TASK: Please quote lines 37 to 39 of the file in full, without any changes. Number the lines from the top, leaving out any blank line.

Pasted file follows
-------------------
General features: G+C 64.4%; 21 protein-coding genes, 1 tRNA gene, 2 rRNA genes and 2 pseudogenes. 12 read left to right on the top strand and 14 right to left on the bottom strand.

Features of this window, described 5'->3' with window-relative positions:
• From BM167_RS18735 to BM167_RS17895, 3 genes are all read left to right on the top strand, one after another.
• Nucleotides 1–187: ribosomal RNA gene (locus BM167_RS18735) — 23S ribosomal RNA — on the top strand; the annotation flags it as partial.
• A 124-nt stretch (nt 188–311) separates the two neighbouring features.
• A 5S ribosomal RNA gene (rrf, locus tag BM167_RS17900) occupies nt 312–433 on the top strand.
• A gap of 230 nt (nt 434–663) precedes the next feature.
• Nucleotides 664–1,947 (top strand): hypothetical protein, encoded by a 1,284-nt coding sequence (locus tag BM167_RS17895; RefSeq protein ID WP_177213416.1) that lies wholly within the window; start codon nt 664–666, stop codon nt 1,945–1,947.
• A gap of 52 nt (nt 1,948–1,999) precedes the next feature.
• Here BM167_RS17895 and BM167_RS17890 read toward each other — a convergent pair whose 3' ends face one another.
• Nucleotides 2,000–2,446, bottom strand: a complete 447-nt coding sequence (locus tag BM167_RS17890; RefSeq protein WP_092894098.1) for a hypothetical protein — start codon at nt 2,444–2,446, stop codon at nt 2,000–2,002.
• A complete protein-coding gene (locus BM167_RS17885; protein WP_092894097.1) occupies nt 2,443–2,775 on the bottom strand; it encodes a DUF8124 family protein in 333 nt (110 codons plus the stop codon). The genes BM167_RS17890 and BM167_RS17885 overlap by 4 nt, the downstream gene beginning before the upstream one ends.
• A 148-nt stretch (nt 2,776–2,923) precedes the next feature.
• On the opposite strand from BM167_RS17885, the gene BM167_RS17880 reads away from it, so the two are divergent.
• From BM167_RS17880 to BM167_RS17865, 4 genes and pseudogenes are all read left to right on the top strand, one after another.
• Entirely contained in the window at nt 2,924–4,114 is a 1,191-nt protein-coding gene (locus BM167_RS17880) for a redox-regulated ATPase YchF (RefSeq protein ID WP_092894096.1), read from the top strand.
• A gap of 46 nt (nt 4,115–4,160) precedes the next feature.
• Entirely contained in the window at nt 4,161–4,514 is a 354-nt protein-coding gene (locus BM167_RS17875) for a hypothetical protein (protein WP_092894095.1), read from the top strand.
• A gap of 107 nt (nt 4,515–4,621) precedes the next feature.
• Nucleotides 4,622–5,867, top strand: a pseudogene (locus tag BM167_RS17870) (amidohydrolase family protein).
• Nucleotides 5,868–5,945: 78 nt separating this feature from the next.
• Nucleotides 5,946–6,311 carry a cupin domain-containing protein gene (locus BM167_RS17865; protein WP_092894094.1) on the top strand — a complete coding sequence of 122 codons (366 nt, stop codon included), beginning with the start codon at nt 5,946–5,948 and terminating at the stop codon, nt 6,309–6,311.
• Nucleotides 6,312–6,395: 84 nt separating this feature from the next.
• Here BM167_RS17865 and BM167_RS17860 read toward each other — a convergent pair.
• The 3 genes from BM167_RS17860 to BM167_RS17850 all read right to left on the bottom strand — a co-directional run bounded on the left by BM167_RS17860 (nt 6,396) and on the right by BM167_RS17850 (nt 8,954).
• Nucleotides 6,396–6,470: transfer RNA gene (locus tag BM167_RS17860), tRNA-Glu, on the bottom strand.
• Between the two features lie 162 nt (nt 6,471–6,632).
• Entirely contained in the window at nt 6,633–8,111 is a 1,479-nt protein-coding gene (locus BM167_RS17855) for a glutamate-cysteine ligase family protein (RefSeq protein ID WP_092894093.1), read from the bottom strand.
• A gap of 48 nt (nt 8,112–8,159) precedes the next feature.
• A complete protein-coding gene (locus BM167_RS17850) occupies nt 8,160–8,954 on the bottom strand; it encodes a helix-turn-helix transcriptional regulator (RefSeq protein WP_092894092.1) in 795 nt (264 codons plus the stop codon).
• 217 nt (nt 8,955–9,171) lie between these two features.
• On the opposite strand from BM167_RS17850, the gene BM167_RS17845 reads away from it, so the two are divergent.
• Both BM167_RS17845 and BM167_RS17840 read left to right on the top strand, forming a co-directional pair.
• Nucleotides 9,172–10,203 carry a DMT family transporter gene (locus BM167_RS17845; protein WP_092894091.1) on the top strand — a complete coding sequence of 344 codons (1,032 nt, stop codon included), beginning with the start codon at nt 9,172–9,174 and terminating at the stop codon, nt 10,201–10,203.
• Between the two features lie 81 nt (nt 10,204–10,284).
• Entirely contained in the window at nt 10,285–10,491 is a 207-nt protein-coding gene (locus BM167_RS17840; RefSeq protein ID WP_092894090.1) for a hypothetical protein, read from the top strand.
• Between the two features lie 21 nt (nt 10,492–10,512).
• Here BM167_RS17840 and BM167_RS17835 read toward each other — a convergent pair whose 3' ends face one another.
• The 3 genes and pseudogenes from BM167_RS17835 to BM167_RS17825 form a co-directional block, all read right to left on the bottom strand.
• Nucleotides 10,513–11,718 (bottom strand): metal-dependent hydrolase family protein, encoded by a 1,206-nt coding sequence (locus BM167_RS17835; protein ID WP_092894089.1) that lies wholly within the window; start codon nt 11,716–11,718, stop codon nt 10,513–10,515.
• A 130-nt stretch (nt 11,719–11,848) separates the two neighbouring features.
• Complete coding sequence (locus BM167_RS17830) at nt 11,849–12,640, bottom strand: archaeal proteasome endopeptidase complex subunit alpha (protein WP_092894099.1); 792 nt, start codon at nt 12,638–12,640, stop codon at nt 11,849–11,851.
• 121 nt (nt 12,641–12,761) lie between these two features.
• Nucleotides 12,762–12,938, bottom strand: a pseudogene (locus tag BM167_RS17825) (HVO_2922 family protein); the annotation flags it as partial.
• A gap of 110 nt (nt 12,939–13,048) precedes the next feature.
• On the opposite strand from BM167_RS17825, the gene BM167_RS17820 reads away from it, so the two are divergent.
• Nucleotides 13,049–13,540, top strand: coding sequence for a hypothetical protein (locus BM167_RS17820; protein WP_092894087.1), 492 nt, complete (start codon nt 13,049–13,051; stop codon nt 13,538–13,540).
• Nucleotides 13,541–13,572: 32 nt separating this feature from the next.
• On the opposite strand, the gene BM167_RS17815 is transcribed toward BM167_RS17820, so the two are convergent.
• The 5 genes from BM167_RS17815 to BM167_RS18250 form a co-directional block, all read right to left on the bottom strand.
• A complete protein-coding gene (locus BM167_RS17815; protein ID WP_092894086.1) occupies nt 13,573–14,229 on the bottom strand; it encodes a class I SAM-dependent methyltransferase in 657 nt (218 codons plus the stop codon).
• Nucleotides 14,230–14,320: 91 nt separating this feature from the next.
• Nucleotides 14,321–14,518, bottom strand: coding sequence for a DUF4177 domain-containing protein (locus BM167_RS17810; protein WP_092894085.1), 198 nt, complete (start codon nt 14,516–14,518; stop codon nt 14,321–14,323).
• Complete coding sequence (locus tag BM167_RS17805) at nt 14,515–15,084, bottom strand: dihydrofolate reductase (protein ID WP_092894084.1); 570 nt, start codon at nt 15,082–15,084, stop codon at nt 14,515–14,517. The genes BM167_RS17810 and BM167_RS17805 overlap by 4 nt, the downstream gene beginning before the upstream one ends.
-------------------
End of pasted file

• Between the two features lie 21 nt (nt 10,492–10,512).
• Here BM167_RS17840 and BM167_RS17835 read toward each other — a convergent pair whose 3' ends face one another.
• The 3 genes and pseudogenes from BM167_RS17835 to BM167_RS17825 form a co-directional block, all read right to left on the bottom strand.